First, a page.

Associate Press copy is provided via The Canadian Press
LONDON (AP) — Britain said on Monday it will grant hundreds of new oil and gas licenses in the North Sea in a bid for energy independence, ignoring calls from environmental campaigners and the United Nations to stop the development of new fossil fuel projects.
The plans announced by Prime Minister Rishi Sunak include a pledge to invest 20 billion pounds ($26 billion) in carbon capture and storage projects as Sunak maintained the government’s commitment to eliminate net carbon emissions by 2050.
Sunak, who is traveling to Scotland to formally unveil the package, said Britain will still need fossil fuels even after the country reaches its net zero target. He said it is better to produce oil and natural gas at home rather than rely on foreign leaders like Russian President Vladimir Putin, whose invasion of Ukraine sent global energy prices soaring around the globe.
“We have all witnessed how Putin has manipulated and weaponized energy — disrupting supply and stalling growth in countries around the world,’’ Sunak said in a statement. “Now more than ever, it’s vital that we bolster our energy security and capitalize on that independence to deliver more affordable, clean energy to British homes and businesses.’’
The plan comes as Sunak faces pressure to roll back expensive environmental commitments as his Conservative Party scrambles to attract voters amid opinion polls showing that the party is likely headed toward a crushing defeat in the next general election.
But U.N. scientists and environmental campaigners are calling on governments around the world to accelerate the transition away from fossil fuels after a summer of record high temperatures, drought and floods linked to man-made climate change. Burning oil and gas to power vehicles, factories and electricity generating stations releases huge amounts of carbon dioxide, the main driver of global warming.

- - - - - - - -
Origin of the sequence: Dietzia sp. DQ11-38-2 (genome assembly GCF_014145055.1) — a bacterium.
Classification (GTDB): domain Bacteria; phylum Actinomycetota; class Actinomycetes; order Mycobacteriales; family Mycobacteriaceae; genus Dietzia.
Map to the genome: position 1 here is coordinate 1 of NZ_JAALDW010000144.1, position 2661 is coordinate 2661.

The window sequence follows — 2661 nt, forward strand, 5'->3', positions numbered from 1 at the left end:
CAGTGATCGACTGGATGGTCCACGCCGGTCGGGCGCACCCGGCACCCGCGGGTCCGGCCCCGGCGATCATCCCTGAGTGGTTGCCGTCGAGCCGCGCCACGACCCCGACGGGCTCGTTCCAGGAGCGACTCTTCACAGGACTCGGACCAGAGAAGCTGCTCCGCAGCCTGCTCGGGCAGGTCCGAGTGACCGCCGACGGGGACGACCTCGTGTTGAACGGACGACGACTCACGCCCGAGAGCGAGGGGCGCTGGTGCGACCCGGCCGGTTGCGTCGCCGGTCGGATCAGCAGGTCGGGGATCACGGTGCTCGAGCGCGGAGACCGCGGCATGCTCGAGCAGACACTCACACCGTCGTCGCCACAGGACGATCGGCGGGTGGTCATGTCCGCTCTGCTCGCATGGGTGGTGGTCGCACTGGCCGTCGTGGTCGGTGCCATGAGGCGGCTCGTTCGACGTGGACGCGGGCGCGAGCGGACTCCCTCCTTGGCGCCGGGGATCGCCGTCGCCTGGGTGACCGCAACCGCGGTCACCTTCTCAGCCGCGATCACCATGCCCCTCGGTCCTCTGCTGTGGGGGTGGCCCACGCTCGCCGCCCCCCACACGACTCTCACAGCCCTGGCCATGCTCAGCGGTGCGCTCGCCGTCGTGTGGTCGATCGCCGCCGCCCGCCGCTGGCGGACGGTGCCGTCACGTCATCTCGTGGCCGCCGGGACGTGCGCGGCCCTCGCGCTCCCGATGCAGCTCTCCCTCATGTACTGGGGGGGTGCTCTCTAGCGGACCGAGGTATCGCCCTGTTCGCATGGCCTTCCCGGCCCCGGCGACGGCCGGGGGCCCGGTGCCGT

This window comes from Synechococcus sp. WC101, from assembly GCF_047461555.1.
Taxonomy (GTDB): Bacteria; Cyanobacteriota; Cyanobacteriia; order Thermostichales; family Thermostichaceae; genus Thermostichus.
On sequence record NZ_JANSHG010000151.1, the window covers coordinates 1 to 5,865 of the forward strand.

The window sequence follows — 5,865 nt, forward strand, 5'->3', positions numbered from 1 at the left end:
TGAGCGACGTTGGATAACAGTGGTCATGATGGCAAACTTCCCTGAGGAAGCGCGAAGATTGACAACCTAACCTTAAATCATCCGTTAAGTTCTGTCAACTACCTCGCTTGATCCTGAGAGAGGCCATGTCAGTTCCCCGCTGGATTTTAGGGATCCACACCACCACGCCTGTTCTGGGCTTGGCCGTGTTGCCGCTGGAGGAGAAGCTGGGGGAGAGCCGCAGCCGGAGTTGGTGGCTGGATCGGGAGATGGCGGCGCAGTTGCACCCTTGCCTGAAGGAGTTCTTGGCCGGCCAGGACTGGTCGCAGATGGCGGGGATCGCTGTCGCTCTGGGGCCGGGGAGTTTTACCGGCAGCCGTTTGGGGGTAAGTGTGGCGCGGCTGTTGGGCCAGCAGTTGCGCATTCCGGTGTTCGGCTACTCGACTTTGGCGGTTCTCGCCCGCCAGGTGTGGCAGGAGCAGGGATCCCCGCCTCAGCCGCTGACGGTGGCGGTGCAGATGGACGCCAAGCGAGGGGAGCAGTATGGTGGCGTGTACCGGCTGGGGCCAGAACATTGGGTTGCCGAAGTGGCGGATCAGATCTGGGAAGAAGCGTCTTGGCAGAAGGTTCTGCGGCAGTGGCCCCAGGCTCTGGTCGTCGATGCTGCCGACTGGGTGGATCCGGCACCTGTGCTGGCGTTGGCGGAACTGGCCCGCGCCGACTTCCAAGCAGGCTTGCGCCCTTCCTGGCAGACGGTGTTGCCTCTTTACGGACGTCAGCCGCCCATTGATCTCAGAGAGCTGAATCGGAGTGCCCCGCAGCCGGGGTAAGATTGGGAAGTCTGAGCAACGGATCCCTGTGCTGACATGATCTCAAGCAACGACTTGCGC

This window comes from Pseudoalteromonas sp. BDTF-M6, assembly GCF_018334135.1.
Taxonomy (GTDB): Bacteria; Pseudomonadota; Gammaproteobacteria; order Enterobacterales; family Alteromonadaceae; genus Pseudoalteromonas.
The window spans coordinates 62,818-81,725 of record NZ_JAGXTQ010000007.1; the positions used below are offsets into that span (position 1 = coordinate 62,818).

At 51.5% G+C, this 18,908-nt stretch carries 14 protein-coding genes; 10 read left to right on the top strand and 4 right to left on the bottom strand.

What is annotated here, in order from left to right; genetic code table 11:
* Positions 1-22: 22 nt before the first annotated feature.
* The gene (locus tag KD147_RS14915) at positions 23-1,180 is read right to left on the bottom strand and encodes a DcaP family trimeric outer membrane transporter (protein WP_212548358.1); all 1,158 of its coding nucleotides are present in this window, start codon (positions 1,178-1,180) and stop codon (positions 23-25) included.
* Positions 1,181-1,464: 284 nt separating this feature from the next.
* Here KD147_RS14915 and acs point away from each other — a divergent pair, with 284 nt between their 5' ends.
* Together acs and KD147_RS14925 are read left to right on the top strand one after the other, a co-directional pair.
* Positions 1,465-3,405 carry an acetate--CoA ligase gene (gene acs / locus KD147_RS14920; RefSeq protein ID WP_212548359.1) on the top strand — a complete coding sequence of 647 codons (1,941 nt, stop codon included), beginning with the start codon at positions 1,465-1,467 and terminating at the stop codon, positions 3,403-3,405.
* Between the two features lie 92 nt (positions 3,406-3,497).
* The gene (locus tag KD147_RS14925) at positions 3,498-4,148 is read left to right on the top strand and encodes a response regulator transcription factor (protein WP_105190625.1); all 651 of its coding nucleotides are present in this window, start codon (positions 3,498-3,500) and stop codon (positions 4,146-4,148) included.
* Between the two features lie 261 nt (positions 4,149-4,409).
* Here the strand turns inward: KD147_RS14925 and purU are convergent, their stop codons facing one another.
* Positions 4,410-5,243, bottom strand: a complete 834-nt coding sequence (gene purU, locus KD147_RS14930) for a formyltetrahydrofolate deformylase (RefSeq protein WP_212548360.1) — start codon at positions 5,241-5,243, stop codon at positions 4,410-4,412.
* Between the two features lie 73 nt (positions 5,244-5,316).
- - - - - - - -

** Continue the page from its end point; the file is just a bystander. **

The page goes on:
U.N. Secretary-General Antonio Guterres has raised concerns that governments were backtracking on their commitments to cut greenhouse gas emissions at a time when they should accelerate their efforts.
“The problem is not simply fossil fuel emissions, it’s fossil fuels — period,” Guterres told reporters last month in New York.
“The solution is clear: The world must phase out fossil fuels in a just and equitable way — moving to leave oil, coal and gas in the ground where they belong — and massively boosting renewable investment in a just transition.”
Britain began pumping oil and gas from the North Sea in the mid-1970s, a major source of jobs and tax revenue, particularly in Scotland. But production has been declining since around 2000, making support for the industry a major political issue.
British authorities have pledged to reduce net carbon emissions by 68% by the end of the decade, on the way to reaching net-zero by 2050. Achieving net-zero means releasing only as much greenhouse gasses as can be pulled out of the atmosphere through natural or technological means.
But the government’s climate advisers say the pace of progress is “worryingly slow.” In a report last month, an advisory panel that tracks the U.K.’s decarbonization efforts slammed officials for backtracking on commitments and said Britain had “lost its clear global leadership position on climate action.”
The Climate Change Committee said backing for a new coal mine and new domestic oil and gas production undermined Britain’s “international messaging” on the need to stop developing fossil fuel projects.
The carbon capture and storage projects backed by Sunak aim to remove carbon dioxide from industrial emissions and pump it into old gas fields for permanent storage underground.
Environmental campaigners say the risk of focusing on this technology is that it may distract the government from other programs needed to accelerate the drive to net-zero, and deceive consumers into thinking that continued use of fossil fuels is compatible with such a goal.
“It’s a bit difficult to take seriously the idea that this should be prioritized for prime ministerial attention when so much else needs it instead,” Doug Parr, the chief scientific officer for Greenpeace UK, told the BBC.
Stuart Haszeldine, a professor of carbon capture and storage at the University of Edinburgh, said Sunak’s cash injection could be “transformative” in expanding carbon capture and storage, but there is reason to be skeptical about the motives of the energy industry, which has traditionally been more focused on making money for shareholders than pursuing environmental targets.
“Unless the governments make carbon capture and storage profitable, oil companies tend not to be very interested,” Haszeldine told the BBC. “Their money can talk very loudly, but it doesn’t listen very well.”
“What governments are often subjected to is intense lobbying by oil and gas companies to continue extracting oil and gas and to go slow on carbon capture and storage,” he added.
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